*As a child, Dolly Sen was an alien in Empire Strikes Back. She knew then she would never know normal life. Her journey as an artist has taken her up a tree in Regents Park, to California’s Death Row, to the Barbican, Tower Bridge and the Royal Academy, Trafalgar Square, and up a ladder to screw a lightbulb into the sky, using words, art, film and performance. She is interested in non-consensual reality, outsidership, empathy, authenticity and absurdity. She has been labeled ‘mad’ by society. Her work aims to show she makes perfect sense. Basically, reality is a cheeky bastard, and she is putting him over her lap and slapping his naughty arse.”

Singing in the City is back. We are celebrating the NHS 70, join us!

Sunday 8 July 2018, 11am-4.30pm. Free, drop in, no need to book
the Whitworth Gallery will be filled with choirs and a free singing extravaganza to celebrate the NHS's 70th anniversary, in the city where the first National Health Service (NHS) hospital opened its doors. Want to know more? Click on the image below.
  


The Culture Capital Exchange
 (TCCE)...
...is delighted to announce its summer symposium: Refresh, Reboot, Retool: new imaginaries for challenging times. Bringing together academics, artists, creatives, policy-makers and people from other sectors, Refresh Reboot, Retool: new imaginaries for challenging times sets out to create a space in which to encourage, debate, conversation, play, knowledge exchange and co-creation about some of our most important contemporary challenges including: politics, diversity, identity, place and environment.


 Click HERE.



Two new positions at ARC ARC are are seeking team members!
Arc is a creative arts organisation based in Stockport, UK, specialising in workshops, wellbeing and community development. We work in and around Stockport and the North West from our base at Arc Centre and Gallery. They are looking to recruit an Engagement Officer and a Finance Officer. Closing date is 15th July. Details are HERE.



42nd Street - job opportunities

New Opportunities to Join the 42nd Street Team

42nd Street’s Mission is:

To support young people aged 11-25 years with their emotional well-being and mental health, promoting choice and creativity. We champion young person centred approaches that demonstrate local impact and have national significance.
Counselling & Therapy – 1 full time role available
Community Mental Health – 2 full time roles available

Deadline is Monday 16th July at 10am, full details HERE.



#
NHS70 event - The Changing Face of Mental Health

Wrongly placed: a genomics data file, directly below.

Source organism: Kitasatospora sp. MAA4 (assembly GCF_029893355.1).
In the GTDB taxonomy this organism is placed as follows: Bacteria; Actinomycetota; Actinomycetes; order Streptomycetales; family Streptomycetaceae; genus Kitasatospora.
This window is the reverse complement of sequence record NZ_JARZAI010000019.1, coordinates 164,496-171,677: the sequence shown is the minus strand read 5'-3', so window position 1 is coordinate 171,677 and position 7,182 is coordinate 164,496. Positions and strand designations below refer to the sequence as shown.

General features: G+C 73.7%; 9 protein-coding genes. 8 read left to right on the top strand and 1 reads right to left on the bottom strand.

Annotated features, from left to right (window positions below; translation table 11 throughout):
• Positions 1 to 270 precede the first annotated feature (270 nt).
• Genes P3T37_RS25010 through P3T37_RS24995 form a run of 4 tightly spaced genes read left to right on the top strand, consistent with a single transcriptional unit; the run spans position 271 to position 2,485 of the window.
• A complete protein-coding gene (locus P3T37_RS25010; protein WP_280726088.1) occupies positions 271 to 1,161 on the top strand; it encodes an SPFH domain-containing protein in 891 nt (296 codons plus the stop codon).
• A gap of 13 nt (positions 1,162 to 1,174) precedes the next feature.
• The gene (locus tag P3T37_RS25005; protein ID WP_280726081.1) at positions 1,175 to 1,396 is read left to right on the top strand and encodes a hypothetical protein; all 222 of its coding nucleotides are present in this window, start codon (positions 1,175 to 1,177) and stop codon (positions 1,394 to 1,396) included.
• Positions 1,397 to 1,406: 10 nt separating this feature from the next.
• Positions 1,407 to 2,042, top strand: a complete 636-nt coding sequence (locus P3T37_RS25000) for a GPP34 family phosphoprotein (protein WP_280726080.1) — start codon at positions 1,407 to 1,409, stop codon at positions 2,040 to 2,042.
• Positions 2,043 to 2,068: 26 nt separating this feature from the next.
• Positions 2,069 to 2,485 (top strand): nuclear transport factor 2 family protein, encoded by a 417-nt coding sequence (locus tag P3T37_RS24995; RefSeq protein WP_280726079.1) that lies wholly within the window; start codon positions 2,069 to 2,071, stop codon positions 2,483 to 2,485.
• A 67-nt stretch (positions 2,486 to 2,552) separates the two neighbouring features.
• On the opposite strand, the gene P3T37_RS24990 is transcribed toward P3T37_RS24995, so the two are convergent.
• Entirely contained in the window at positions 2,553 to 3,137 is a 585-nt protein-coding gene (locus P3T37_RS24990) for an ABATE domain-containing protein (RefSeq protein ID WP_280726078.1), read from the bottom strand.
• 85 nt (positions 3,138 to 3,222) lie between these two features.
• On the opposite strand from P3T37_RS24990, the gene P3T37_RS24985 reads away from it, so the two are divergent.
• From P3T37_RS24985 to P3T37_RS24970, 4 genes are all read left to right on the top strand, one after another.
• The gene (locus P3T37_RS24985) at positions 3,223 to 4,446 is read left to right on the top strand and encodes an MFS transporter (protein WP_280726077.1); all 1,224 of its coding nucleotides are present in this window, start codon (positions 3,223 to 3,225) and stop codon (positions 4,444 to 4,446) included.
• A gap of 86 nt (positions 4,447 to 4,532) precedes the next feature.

This year the NHS celebrates its 70th birthday, and the Faculty of Health, Psychology and Social Care at Manchester Met will be commemorating this important milestone with a special one-off panel event on Wednesday 4th July, 4pm-6pm.

‘Celebrating 70 years of the NHS: The Changing Face of Mental Health’ will be hosted by our new Mental Health Professor, Joy Duxbury and will discuss the changing face of mental health, exploring revolution over the past 70 years and our panel's predictions for the future.

Panel members include:
Professor Joy Duxbury – Professor of Mental Health Nursing 
Dr Prathiba Chitsabesan – Pennine Care NHS Foundation Trust
Malcom Rae – Sate of Mind
Rita Long – a Service User
Dr Alina Haines – Digital Apps

“The importance of finding new ways of working in these areas and the field of mental health more broadly, are required, particularly given hard to reach groups such as those in the criminal justice system for example.  Innovation including technology, participatory approaches and interdisciplinary working are integral to making a difference to people’s lives.” More details and booking HERE. 


A couple of conferences
Exciting to see that Dr Daisy Fancourt is keynote speaker at the almost Old Testament sounding NOAH conference in Texas, where she'll be in good company amongst some long-standing arts and health folk, ’reimagining the future of arts & health.’ Check the conference details HERE. 
Over in Australia, great to see regulars Gary Glazner and The Hon Dame Marie Bashir back again at the 10th Art of Good Health and Wellbeing International Arts and Health Conference, and its all taking place in the Sails Hotel up in Port Macquarie. Singer-songwriter and campaigner for Indigenous people Archie Roach AM will be at the Conference Dinner, (separate ticketed event). Click on the image below for full details.


'...there’s always the fear of tokenism'
The Native American novelist Tommy Orange teaches creative writing at the Institute of American Indian Arts and his debut novel is There There. In an interview with the Observer he shares his thinking behind this new and important work.